Of substantial concern is the very low sensitivity and consistency achieved for low grade NGU—that is, counts between 5–20 p/hpf. These counts are always going to be a problem as many of the values lie near the cut-off value of 5 p/hpf, but may constitute an increasing proportion of NGU diagnoses seen in GUM clinics. In particular, if we take the SM grading as the gold standard then our sample sensitivity of 68.2% implies that for every 100 males attending with low grade NGU, 32 would not be given an NGU diagnosis. Even if 50% of men with low grade NGU are positive for C trachomatis, which is likely to be an overestimate, then 16 of the 32 men would have been recalled for treatment of chlamydia infection. This still leaves 16 men untreated out of every 100 men with low grade NGU. Our study was not large enough to examine how the sensitivity varies within the range 5–20 p/hpf, and this remains an area for further research.

Consistency between the two readings of a slide by the same microscopist was lowest for low grade urethritis smears by both standards, suggesting that variation within microscopist for a given slide is a major factor in the false negative diagnosis of low grade urethritis slides. For such slides, apparently substantial variation between microscopists was also observed: the range of sensitivity across the 10 microscopists being 45–95%/67–100%, and the range of consistency between repeated readings being 45–100%/50–100%. The overall variation between microscopists in both outcomes was, however, not statistically significant and further research with larger numbers of microscopists might better establish the magnitude of inter-microscopist variability.

Our study was conducted in one clinic and hence the generalisability of our findings cannot be assessed. As the microscopists were all experienced staff, it seems unlikely that our findings would not be broadly reproduced in other settings. It is important to note, however, that polymorph scores at our clinic were obtained by averaging over three high power fields with the greatest concentration of polymorphs as opposed to five, as suggested by the national guidelines. It is possible that this difference might lead to differences in variability of NGU diagnosis. Some slides (mainly low grade) were removed from the analysis because of loss of cells and this may have influenced our results. However, such slides, considered low grade initially by the SM but negative on his final reading, might be more likely to be misread as negative. Consequently, if removal has introduced a bias, it would be to inflate the sensitivity for low grade slides. Taking the consensus reading as gold standard may be considered to lead to inappropriately high sensitivity and specificity estimates. Clearly, however, our finding of relatively low sensitivity for low grade slides extends even to this gold standard. In addition, we have found poor consistency between repeat readings for low grade slides under both gold standards.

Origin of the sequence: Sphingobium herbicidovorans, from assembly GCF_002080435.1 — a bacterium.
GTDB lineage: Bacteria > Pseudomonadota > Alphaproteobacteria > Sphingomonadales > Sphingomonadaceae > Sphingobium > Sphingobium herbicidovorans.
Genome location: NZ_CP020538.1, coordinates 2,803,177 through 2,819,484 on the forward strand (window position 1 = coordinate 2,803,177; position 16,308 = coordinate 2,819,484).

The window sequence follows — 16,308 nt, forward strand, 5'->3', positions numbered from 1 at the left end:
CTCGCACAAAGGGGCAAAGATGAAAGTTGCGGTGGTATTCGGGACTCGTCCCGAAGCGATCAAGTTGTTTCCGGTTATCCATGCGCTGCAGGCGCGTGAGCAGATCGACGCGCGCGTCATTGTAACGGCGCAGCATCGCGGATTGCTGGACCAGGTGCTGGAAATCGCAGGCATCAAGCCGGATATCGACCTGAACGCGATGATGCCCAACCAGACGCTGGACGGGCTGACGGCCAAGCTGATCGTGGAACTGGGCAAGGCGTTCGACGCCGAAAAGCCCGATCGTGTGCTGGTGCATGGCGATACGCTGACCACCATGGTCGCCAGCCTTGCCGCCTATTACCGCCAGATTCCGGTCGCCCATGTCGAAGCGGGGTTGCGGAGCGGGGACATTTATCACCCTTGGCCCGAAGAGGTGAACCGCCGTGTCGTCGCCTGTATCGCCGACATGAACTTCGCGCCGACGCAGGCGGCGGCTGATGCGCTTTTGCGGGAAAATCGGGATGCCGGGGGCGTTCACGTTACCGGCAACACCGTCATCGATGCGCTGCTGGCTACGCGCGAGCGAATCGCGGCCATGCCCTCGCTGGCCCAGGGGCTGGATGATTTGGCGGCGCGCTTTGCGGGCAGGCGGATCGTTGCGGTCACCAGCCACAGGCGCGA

Key messages

  • The sensitivity of microscopy for diagnosing low grade non-gonococcal urethritis (NGU) is poor.

  • There is considerable intraobserver variation in diagnosing NGU on slides from patients with low grade NGU.

  • In low prevalence settings microscopy may lead to a large number of false diagnoses of NGU.

With such variability of readings of urethral smears, the case for the routine use of validated diagnostic tests for detecting causes of NGU other than C trachomatis is enhanced. Moreover, this study emphasises the need to take into account the clinical picture, including sexual history and symptoms, as well as polymorph count on urethral slides when making a diagnosis of NGU. With over 500 000 diagnoses of NGU a year in the United Kingdom,12 this research raises some important public health concerns and we would strongly encourage further research to be undertaken. This should address the sensitivity and specificity of NGU diagnosis (particularly for low grade urethritis) across different settings, identify how the performance may be improved in practice, and examine the social and psychological impact of the diagnosis.

Acknowledgments

The authors acknowledge with gratitude the considerable efforts of the microscopists in this study.

CONTRIBUTORS
 AJC, RS, and STS wrote the initial draft; STS conceived the project and together with RS, MP, and AJC designed it; MP selected the slides and together with BG organised microscopists; RS supervised collection of the data and randomised slides. Statistical analysis was provided by AJC and ASW.

REFERENCES

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Footnotes

  • Funding: Internal funding.

  • Conflicts of interest: None.